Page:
Botox Treatments Isnt Botox Poison
Botox is a technique of cosmetic injection; it is a popular approach that people are using to look younger. Botox treatments are designed to remove wrinkles, signs of aging and muddied patches of skin, particularly around the eyes, chin and forehead. Its probably the only form of wrinkle treatment that relies on bacteria as dermal fillers (skin stretchers) to be effective. It is a fast exciting way to remove wrinkles; however, before rushing out to get it done, here is some information to help point you in the right direction.
The name Botox derives from two scary roots, toxic and botulism; the latter is the bacteria that causes food poisoning, a serious (and, in the elderly, fatal) condition that even in its mildest stages can fell an individual for at least a day or more. However, even the malady of botulism has, like many other unpleasant things, a positive side. And serendipity played a great part in its current use today.
Make no mistake; it has deadly roots. Botox is derived from the botulism - based strain of Clostridium welchii, a form of bacteria so virulent that it can cause paralysis and death in its undiluted state. Even in its mildest form, when ingested through food, it puts the eater off his food for at least 24 hours (and it usually develops from the foodstuffs, especially red meats, left to cool slowly; even with modern refrigeration techniques, it still affects thousands a year).
Physicians had known for some time that there were forms of poison that killed by relaxation, such as strychnine, which kills by relaxing the heart muscles until death results from heart failure. But many scientists reasoned that the mildest and most - diluted injections of these substances might be beneficial for forms of paralysis. Some facial and limb paralysis cases had been treated with mild dilutions of poison to relax the paralyzed muscles for massage.
In the 1960's, scientists reasoned that bacteria - based substances might be used for other functions, particularly in relaxing facial areas that otherwise needed surgery. Botox was created and first utilized, after decades of experimentation, in the late 80's, as a medicinal compound, and as such it was instantly successful, despite the fact that it is indeed a poisonous chemical substance.
The doctors of the 80's used Botox for the alleviation of symptoms in such conditions as lazy eyes and crossed eyes (also known as strabismus), spastic neck (aka torticollis) and muscle contractions (dystonia). Even patients who were afflicted with uncontrolled blinking (known as blepharospasm) got relief with the use of the Botox compound. It seemed at the time that Botox was destined for exclusive use as part of a laboratory and medical health regimen. Then the serendipitous discovery occurred.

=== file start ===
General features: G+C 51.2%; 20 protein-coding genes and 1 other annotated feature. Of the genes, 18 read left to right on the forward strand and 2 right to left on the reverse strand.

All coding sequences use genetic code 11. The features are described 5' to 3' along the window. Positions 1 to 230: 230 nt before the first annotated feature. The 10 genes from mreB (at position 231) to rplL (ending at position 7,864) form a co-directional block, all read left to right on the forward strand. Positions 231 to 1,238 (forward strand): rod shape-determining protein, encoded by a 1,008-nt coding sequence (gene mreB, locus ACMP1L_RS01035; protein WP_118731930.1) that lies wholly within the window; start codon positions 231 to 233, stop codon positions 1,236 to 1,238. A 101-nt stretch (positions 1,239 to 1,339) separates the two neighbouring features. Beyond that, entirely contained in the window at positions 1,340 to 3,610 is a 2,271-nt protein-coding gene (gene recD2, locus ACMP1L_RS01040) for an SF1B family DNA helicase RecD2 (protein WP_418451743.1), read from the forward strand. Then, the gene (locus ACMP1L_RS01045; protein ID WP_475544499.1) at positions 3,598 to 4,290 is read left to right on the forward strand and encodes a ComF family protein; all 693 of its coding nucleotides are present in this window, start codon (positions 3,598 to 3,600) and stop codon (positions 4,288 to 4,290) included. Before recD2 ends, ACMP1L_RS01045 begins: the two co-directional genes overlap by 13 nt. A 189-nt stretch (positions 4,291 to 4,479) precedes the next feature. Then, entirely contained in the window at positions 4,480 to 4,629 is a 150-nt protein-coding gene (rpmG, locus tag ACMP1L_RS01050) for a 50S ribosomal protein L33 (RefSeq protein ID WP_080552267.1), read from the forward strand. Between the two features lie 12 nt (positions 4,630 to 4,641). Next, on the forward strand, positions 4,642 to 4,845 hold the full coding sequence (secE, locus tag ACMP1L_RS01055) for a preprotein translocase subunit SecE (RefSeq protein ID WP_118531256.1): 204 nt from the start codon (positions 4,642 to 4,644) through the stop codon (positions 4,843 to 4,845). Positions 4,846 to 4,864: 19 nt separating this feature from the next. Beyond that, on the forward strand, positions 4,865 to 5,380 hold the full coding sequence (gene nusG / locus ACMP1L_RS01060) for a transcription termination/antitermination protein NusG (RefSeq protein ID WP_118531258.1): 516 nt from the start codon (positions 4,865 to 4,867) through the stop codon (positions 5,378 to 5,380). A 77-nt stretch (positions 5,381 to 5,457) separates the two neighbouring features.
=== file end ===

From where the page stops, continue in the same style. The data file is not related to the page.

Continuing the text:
Quite by accident, it was found that infinitesimal amounts of this bacteria, injected directly under the skin, actually relaxed facial muscles to the point that wrinkles began, in some cases, to disappear; it was especially effective injected around the eyes and the skin folds that develop crows feet. The eye muscles, once injected, developed a sort of controlled relaxation, and the skin of the affected area actually smoothed out and gave a brighter and fresher appearance.
Thus, Botox was reborn as a wrinkle reducer, and is presently being used to reduce, and in some cases erase, wrinkles all around the facial area. At first, cosmetic surgeons, unwillingly to inject toxins near the eyes of a patient, played it safe, and used Botox for the most severe frown lines that are set as indentations along the brow and around the nose. But, once patients got over the initial nervousness about having injections near the eyes, it proved to be very effective in those wrinkled optic edges, as previously noted, and it also smoothed out and often removed wrinkles in the forehead.
Botox treatments are presently being used by over 2.6 million patients a year, a tribute both to the benefits of poison and serendipity.
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